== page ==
Recently I was asked to help evaluate whether a piece of software developed by an outside development shop had been “optimized or not”.
Here’s the synopsis of my answer:
This is a common concern: you’ve paid for a service (software development), and you want to make sure that the overall level of quality is consistent with your expectations and with what you’ve spent.
To confidently answer this question, you must first clearly define the quality/optimization measures that you’re most interested in. As much as possible, each measure should be specific, measurable, achievable, and customer-focused. This last aspect is important– if you can’t outline why a given quality measures matters to your customer (and therefore your business), then it’s superfluous to track.
Ideally you will define these measures prior to the development of your project, and include them in acceptance criteria for your software vendor or shipping to a customer.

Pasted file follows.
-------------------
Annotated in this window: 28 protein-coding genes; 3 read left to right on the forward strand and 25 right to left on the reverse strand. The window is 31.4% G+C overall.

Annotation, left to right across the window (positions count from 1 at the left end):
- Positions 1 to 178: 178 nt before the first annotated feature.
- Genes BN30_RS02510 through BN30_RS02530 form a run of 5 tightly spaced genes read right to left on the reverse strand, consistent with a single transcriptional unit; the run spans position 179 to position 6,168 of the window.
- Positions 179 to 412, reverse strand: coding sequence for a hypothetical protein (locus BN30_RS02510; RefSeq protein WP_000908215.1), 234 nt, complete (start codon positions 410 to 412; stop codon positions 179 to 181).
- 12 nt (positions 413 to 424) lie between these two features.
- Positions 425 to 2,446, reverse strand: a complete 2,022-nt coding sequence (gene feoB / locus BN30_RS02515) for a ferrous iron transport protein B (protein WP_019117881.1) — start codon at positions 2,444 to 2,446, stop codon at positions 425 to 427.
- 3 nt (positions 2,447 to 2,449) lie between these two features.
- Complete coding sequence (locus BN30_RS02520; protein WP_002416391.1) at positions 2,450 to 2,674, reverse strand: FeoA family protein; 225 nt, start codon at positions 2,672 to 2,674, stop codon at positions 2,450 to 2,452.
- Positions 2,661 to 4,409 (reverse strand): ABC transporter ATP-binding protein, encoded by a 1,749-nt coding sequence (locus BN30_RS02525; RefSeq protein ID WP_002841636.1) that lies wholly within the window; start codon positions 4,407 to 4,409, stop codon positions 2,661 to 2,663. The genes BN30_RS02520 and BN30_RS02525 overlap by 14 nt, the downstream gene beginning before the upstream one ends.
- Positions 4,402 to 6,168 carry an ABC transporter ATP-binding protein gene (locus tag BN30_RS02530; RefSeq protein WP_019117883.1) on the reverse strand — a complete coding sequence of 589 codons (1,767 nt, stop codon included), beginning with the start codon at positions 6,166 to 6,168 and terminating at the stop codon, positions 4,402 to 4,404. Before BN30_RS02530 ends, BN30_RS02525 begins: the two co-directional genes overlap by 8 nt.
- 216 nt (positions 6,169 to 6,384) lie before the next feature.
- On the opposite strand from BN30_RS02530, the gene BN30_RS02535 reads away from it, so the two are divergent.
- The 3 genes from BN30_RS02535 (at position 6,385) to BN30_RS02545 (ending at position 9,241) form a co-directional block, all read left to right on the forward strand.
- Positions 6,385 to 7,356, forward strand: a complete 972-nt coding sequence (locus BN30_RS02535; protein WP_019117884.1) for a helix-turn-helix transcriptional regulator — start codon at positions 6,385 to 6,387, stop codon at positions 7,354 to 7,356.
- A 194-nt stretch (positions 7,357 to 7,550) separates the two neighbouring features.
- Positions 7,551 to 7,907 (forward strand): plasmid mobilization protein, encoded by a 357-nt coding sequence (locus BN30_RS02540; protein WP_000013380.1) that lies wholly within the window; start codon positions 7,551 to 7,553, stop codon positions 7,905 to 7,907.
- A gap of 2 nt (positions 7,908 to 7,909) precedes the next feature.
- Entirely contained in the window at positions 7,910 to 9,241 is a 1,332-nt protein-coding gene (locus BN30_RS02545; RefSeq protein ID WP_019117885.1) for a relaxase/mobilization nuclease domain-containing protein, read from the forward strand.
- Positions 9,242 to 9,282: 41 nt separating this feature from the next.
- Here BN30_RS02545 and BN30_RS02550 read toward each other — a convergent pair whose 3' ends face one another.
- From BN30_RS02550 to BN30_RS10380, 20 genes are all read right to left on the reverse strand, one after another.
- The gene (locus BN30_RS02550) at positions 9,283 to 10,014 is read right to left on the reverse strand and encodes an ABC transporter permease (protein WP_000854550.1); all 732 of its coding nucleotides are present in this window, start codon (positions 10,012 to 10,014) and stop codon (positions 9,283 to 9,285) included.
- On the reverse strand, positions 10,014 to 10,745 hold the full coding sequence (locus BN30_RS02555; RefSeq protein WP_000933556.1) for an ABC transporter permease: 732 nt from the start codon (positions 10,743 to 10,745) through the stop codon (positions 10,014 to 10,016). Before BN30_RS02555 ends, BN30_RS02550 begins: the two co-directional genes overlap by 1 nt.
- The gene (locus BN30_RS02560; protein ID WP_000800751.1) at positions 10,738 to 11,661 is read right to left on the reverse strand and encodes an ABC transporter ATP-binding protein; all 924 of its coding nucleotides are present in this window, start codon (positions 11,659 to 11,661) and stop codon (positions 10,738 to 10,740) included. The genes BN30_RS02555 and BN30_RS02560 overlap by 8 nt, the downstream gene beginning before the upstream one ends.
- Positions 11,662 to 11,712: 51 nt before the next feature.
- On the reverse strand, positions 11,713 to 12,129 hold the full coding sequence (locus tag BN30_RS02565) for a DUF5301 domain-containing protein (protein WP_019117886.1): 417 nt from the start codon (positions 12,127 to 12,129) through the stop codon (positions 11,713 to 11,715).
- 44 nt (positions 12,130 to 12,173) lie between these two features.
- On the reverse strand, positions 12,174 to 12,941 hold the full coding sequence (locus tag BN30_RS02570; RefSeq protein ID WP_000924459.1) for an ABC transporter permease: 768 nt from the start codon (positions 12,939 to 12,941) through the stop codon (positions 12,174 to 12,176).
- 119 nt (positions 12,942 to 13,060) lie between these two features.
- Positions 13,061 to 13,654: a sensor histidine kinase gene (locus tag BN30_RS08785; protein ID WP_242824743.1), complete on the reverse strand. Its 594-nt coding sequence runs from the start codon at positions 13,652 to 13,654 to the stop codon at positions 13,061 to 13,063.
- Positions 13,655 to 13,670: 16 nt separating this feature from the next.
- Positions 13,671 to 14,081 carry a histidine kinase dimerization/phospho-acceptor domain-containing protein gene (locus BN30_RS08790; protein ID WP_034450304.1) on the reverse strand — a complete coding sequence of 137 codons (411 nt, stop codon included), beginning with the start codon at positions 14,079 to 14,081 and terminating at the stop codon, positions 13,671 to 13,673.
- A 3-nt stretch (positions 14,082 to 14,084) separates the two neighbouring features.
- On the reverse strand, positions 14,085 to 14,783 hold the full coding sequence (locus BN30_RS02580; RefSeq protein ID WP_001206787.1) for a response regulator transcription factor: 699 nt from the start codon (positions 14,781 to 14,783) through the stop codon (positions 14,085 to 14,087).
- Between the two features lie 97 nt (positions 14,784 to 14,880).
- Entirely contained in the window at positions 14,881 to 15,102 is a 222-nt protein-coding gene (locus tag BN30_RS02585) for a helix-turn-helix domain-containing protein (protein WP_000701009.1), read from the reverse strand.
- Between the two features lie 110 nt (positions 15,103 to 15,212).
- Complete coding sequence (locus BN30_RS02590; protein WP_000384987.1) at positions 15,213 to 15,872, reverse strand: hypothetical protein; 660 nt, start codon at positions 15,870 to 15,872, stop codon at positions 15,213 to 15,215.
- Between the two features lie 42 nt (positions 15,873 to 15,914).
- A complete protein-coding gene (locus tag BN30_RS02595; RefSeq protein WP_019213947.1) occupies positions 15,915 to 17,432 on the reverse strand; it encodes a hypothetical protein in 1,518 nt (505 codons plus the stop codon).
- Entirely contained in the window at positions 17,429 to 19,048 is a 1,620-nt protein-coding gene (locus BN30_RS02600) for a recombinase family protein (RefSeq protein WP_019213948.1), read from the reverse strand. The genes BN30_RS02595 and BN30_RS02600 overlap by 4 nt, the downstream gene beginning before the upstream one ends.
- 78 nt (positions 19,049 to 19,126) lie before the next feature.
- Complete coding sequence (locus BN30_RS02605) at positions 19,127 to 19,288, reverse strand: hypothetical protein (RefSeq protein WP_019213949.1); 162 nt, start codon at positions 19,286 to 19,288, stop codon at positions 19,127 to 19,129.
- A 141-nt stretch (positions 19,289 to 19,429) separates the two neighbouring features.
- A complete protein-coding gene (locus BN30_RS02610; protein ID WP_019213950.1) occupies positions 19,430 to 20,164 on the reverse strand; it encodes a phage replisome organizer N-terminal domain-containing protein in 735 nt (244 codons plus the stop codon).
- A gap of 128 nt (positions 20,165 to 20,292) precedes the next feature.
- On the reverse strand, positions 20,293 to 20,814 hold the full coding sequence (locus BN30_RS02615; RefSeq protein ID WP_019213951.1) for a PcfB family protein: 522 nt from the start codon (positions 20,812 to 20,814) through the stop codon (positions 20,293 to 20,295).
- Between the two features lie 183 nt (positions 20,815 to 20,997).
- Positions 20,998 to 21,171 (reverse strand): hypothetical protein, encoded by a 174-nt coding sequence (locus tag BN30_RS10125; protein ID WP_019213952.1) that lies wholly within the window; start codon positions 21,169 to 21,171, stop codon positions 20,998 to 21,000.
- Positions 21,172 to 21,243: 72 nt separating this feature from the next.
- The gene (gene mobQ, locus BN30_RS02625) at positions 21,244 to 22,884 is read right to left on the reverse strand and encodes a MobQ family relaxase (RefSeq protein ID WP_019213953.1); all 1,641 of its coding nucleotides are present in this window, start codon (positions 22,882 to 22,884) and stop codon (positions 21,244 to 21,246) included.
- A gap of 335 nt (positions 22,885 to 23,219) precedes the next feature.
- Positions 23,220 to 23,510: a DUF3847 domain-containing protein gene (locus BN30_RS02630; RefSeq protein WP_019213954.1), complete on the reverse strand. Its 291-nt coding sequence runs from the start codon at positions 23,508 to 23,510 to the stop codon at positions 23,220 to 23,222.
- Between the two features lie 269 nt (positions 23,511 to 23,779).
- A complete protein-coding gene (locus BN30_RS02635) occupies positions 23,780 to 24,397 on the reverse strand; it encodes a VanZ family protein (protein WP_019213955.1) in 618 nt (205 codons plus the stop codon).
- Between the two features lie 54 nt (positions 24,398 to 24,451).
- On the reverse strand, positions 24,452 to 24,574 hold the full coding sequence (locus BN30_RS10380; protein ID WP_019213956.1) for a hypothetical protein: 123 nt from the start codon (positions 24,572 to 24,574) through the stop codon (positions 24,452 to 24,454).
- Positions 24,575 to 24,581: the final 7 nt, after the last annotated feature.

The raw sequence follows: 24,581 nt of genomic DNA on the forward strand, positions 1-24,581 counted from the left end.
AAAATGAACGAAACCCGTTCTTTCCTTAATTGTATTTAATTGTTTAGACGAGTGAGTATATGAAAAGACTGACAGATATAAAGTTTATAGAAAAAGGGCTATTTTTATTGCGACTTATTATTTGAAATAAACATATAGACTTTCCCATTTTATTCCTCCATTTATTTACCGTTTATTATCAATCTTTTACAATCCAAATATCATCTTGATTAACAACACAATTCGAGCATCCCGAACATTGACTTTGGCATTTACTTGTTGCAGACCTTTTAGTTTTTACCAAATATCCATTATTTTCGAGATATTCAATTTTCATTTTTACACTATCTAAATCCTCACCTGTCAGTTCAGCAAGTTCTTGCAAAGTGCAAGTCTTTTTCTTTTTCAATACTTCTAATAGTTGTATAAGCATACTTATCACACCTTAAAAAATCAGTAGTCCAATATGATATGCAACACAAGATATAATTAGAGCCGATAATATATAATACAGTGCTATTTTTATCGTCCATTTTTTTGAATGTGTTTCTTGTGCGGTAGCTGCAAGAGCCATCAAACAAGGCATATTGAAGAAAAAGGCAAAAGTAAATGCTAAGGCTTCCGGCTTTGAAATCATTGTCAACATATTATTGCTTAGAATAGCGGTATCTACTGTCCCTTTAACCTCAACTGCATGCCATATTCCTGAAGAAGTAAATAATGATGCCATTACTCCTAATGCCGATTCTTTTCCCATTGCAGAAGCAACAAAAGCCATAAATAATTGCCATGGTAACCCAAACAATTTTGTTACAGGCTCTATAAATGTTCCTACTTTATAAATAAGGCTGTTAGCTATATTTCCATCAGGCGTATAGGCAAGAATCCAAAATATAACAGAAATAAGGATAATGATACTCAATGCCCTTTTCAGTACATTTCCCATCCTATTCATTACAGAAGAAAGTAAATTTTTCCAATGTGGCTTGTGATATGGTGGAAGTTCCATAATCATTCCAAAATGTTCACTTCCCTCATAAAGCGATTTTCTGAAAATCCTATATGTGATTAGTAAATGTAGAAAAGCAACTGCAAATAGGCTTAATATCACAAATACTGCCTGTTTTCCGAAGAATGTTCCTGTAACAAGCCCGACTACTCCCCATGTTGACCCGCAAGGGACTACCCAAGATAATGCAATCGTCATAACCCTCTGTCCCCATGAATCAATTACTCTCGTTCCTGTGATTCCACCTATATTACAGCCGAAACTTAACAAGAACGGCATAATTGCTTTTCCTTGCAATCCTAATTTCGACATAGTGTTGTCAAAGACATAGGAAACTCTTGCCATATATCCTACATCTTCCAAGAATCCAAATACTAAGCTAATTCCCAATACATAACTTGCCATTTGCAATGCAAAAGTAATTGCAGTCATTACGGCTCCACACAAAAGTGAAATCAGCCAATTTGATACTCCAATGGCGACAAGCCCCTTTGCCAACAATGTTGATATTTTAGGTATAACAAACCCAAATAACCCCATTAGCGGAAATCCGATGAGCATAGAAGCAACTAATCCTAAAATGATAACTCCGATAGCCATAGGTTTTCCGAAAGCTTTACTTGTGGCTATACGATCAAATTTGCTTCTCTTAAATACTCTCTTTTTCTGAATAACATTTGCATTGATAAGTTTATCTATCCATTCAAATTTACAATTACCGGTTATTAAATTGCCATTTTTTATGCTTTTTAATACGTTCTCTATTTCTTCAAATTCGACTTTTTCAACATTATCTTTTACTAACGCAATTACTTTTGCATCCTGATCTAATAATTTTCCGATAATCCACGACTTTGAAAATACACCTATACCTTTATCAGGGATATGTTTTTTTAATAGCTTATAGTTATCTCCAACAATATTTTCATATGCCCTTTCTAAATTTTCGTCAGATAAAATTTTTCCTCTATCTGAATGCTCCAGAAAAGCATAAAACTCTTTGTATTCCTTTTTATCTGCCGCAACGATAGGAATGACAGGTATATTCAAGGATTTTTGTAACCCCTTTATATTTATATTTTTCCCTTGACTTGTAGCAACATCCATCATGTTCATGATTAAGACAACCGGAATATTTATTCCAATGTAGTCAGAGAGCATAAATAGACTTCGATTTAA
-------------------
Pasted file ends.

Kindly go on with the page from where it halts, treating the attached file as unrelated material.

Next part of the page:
Once you’ve have the measures defined, then you go about measuring and evaluating whether you’re achieving them or not, and if not, how best to go about addressing that deficiency.
So, in short, it’s unlikely that someone will be able to help you verify whether or not the software is optimized until you can provide a better breakdown of what you mean by “optimized”. (For example, this could mean everything from measuring the memory footprint of the app to how well a given feature address a user scenario.)